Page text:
Komodo National Park is one of the New Seven Wonders of Nature. The waters around Komodo island contain a rich marine biodiversity. In 1980, Komodo National Park was created, with the main purpose to conserve the unique Komodo dragon and its habitat. However, over the years, the goals for the Park have expanded to protecting its entire biodiversity, both terrestrial and marine.

Crystal Rock 

A very colorful dive with excellent soft coral coverage. Encounter clouds of Anthias and schools of Yellow-ribbon Sweetlips, while Frog Fish and Moray Eels and Scorpion Fish are commonly seen. There is a small mound northwest of the rock, where different species of fish school seasonally, including Tuna and Mackerel. An excellent dive usually worth doing twice here in Komodo National Park. The name of this site comes from the very clear water surrounding it. This site is prone to currents, which usually flow eastwards. You best dive here during slack tide. 

 

Castle Rock 

Curious Batfish school here as well as Barracuda, Trevally and Mackerel that swim at 30- 40m depth. At approximately 20m depth there is excellent soft coral growth and numerous Sea Fans that host Pygmy Seahorses. The top of the rock is a good, calm place to explore during safety stops. This site usually has excellent visibility, but is prone to strong currents. The current usually flows eastwards and is much stronger at the surface than in the deeper water. However, the top of the rock also offers shelter from the current, hence the name “Castle Rock. Recommended dive entry point is in blue water, approximately 50m up-current from the shallowest point of the reef.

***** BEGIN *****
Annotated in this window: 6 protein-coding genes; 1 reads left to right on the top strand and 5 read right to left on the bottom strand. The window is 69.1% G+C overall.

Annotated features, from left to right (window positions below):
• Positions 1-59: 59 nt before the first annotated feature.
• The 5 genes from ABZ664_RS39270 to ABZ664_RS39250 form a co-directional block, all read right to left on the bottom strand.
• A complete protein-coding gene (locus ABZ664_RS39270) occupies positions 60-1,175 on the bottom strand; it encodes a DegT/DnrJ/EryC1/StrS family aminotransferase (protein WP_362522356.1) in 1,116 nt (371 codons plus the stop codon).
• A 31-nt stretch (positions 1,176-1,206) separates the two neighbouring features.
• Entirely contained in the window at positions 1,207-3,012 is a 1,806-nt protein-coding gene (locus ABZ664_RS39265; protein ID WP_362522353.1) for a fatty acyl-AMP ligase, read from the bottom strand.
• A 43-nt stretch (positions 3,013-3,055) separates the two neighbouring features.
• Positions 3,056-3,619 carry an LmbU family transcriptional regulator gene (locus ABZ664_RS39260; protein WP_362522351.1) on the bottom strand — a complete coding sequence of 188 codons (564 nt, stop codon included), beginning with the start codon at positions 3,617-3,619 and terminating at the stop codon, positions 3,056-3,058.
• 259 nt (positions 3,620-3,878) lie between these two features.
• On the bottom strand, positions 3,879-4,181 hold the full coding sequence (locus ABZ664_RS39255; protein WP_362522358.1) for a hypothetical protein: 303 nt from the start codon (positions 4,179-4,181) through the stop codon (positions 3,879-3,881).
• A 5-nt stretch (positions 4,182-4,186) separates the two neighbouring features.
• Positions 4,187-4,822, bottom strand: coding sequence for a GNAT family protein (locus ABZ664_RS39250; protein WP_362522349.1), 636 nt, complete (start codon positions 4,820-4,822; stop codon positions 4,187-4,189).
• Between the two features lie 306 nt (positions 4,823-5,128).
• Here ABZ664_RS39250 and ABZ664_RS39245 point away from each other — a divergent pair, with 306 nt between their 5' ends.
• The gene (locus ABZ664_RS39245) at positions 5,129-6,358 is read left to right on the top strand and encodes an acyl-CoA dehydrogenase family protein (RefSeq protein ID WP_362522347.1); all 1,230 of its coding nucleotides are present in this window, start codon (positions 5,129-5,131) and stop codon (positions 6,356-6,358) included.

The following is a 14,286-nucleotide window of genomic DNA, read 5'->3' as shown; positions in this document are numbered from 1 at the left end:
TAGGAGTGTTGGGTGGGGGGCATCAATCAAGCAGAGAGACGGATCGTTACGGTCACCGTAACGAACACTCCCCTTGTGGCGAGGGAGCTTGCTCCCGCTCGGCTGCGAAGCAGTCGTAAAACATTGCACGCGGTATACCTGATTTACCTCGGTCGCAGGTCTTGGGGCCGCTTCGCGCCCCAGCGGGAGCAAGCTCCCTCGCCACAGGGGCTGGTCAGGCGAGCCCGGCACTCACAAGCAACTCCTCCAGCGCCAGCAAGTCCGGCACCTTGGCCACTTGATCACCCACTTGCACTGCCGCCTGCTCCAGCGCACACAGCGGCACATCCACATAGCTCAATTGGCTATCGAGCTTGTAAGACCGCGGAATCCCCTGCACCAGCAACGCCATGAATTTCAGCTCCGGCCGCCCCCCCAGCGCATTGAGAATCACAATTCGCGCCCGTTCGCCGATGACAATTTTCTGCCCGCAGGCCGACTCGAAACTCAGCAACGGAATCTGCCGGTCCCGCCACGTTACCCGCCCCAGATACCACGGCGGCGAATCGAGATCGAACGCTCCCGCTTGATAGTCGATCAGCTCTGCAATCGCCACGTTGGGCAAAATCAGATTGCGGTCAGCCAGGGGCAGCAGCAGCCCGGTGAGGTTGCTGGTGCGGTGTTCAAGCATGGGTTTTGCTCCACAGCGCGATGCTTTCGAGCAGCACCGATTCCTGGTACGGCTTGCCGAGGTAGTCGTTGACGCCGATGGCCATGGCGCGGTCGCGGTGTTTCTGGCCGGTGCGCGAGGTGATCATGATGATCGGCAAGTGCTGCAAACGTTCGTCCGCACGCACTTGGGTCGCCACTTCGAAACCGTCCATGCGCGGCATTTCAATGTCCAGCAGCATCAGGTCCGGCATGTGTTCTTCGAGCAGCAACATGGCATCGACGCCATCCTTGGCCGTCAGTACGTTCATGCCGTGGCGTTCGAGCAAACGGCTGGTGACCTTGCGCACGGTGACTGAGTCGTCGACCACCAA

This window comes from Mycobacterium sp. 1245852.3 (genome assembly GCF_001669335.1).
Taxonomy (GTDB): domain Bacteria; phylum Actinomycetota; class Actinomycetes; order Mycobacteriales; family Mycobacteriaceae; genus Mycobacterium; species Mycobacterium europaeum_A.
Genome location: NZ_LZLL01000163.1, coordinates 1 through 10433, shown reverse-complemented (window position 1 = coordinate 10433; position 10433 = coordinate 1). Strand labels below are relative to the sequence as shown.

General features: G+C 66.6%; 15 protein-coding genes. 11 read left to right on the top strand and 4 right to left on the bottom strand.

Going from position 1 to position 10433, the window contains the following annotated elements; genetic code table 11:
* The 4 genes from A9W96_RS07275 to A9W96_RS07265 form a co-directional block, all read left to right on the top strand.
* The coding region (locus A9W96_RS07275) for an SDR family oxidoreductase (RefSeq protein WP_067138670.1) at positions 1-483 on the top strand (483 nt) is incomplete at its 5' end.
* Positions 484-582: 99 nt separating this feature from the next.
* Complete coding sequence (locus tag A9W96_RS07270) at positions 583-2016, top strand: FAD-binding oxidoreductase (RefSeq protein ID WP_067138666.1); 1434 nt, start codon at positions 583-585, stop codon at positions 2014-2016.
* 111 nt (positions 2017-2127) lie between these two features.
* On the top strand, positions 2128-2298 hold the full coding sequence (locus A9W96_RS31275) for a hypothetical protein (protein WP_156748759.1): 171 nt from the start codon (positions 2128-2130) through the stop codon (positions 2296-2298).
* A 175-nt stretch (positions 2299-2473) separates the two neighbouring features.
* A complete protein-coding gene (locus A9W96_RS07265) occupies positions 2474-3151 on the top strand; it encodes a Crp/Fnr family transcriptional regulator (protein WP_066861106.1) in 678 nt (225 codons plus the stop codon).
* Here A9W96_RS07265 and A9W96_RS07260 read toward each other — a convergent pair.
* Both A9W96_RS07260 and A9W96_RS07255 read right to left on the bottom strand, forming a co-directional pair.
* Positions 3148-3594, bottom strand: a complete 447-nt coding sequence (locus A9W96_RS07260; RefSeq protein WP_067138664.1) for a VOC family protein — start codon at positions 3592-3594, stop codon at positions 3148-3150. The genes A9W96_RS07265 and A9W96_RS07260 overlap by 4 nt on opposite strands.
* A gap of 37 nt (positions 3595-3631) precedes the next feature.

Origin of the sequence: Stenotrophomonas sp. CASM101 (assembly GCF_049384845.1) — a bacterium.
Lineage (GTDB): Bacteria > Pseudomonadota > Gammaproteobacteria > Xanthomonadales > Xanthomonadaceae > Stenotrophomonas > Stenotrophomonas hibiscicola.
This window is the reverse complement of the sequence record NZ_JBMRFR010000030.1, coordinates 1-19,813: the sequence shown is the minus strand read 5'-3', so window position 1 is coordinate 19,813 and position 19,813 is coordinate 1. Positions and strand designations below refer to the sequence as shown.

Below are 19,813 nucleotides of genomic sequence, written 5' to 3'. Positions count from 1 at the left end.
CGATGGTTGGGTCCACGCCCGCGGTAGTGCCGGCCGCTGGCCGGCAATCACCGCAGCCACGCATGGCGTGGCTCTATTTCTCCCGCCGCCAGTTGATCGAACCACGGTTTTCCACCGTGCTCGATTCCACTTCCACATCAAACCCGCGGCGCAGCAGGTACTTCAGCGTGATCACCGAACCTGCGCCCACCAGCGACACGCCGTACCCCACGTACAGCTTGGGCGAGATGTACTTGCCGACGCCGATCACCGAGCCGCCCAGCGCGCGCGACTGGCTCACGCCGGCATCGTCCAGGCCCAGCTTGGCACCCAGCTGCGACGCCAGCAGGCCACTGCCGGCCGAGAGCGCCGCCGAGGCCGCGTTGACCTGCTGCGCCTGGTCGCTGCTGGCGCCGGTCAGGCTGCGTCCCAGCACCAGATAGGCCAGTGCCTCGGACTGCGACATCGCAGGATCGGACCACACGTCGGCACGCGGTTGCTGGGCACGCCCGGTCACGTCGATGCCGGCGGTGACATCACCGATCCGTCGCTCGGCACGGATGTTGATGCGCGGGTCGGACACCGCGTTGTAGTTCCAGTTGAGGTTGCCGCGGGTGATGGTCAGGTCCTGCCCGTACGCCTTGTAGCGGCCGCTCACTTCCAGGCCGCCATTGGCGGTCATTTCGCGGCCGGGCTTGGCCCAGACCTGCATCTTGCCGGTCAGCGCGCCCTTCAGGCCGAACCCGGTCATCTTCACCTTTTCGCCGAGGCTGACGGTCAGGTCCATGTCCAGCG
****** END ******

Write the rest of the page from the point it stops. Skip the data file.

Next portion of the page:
Castle Rock 

Gililawa Laut 

A great dive site to see fish, but it does not have much to show in terms of hard corals. Behind a very large rock is a drop-off with many holes and hidden animals. Excellent Grouper sightings, especially in October and November during spawning gatherings. There are usually many Golden TrevalliesSnappers and sometimes huge Napoleon Wrasse. The site is located on the northeastern tip of Gililawa Laut. The diving here at this site is best, when there is a slight current just before or after slack-tide. 

Gililawa Laut Dive sites Komodo

Tatawa Besar 

Good reef fish life and an endless field of orange soft corals. You’ll often see Mantas in this area in the Komodo Island Park – Indonesia. Start the drift dive at the northwest tip of the island and runs along the western side in about 15- 20 m of water. A similar drift dive is also possible along the north coast of the Tatawa Besar from the same entry point. This site is a good dive option if the current is too strong at Tatawa Kecil or Batu Bolong. 

Tatawa Besar 

Tatawa Kecil 

Rocks, caves and beautiful coral gardens grace the reef on the western side of the island. You can see many coral reef fish, including large Groupers, Snappers, SweetlipsTrevally and Sharks. Amazing numbers of Anthias swim amongst colorful fields of branching corals. Dugongs have been spotted here and Manta Rays are often seen on the southern side of the island. This small rocky islet southwest of Tatawa Besar Island is an egret nesting site and a fantastic snorkel and dive site when the current is not too fast. Large or inexperienced groups should only attempt this site around slack tide. 

Tatawa Kecil